This case concerned the respondent who was allegedly engaged in a course of abusive behaviour towards the complainer. After the accused was granted bail, an order was made authorising the retrieval of the complainers phone records.
The case of the accused relied on the fact that the complainer frequently contacted him during the period of time concerned. On the other hand, the crown argued that the records should not be shared as it would breach the complainers Article 8 ECHR right as it was a disproportionate interference. The appellants also argued that the complainer was not given her opportunity to be heard throughout proceedings.
Counsel for the accused argued that there was no proper objection to the direction at the time and it would therefore be improper to alter the decision now.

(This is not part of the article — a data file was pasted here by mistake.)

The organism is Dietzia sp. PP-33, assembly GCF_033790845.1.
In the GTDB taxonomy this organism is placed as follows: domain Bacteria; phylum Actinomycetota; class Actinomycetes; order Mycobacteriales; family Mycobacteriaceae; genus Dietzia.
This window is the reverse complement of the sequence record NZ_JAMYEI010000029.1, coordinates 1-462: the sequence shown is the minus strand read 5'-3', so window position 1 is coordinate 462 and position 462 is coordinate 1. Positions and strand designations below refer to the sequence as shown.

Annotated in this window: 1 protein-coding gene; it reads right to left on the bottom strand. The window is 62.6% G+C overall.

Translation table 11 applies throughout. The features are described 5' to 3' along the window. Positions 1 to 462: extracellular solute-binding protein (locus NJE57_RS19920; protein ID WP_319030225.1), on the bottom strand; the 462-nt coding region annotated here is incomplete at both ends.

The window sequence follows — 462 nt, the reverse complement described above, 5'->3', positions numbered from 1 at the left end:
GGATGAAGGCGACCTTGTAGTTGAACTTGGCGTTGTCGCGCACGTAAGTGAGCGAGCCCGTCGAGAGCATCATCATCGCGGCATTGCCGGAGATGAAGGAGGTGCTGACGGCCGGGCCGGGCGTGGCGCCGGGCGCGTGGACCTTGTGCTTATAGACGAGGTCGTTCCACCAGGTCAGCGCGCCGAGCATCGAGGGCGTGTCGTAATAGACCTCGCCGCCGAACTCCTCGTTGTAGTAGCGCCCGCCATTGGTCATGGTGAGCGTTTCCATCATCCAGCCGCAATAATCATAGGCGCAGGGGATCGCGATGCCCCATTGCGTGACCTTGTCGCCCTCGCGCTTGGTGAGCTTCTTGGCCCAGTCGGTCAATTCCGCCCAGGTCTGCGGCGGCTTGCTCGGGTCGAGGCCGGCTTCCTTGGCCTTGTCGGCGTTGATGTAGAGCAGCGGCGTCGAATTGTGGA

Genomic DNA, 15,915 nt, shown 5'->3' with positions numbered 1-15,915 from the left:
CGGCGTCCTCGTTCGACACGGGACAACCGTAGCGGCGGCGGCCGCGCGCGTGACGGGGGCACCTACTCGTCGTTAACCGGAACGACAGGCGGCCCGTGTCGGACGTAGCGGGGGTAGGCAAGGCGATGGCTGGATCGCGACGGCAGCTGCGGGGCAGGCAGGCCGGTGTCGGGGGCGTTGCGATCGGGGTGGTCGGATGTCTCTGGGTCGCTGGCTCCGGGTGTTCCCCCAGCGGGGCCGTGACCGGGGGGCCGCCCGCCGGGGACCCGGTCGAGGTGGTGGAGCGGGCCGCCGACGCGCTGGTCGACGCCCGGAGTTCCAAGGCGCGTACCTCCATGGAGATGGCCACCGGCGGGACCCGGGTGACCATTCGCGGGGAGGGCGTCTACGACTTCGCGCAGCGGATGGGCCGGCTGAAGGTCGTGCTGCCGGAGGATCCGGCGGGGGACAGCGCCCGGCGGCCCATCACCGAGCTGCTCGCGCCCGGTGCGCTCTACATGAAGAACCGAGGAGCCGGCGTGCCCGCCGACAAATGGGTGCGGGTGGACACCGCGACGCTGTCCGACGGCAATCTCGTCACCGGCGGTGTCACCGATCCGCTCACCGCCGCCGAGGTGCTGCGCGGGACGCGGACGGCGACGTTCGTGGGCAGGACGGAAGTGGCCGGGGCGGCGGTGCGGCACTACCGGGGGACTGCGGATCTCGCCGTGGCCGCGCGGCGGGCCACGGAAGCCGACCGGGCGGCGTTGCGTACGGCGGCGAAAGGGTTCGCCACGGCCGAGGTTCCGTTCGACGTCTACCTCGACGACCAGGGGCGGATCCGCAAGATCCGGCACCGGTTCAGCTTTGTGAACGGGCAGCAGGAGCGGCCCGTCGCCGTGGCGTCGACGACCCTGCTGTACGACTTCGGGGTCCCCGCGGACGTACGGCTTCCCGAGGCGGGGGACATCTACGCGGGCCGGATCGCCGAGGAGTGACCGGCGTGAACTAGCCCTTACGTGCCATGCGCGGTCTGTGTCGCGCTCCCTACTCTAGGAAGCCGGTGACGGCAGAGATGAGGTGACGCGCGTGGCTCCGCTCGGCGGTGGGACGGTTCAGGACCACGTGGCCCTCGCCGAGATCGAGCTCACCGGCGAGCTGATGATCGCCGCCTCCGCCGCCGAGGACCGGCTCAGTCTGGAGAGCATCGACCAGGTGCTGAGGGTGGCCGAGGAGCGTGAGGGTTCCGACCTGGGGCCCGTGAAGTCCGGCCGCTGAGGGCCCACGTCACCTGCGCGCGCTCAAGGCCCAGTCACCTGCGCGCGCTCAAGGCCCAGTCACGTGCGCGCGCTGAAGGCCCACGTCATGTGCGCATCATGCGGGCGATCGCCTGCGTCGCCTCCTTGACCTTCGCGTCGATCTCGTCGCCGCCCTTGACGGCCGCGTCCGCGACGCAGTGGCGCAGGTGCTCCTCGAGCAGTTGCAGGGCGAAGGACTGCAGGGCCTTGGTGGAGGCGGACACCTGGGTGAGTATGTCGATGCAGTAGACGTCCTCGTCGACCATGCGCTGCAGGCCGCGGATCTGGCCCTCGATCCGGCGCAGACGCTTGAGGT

In the delivery of the appeal judgement, Sheriff Turnbull addressed the court stating that ’the crown had not done that which they should have done in this case.’ Despite this, the Sheriff was of the view that the the appellants case did have merit and that their arguments showed the application to retrieve the phone records was ‘lacking in essential specification.’
Overall, it was concluded that the application should not have been granted in first instance because ‘it was not in the interest of justice to grant the order sought.’ To allow the initial granting of the records to stand would be a disproportionate interference with her Article 8 ECHR right.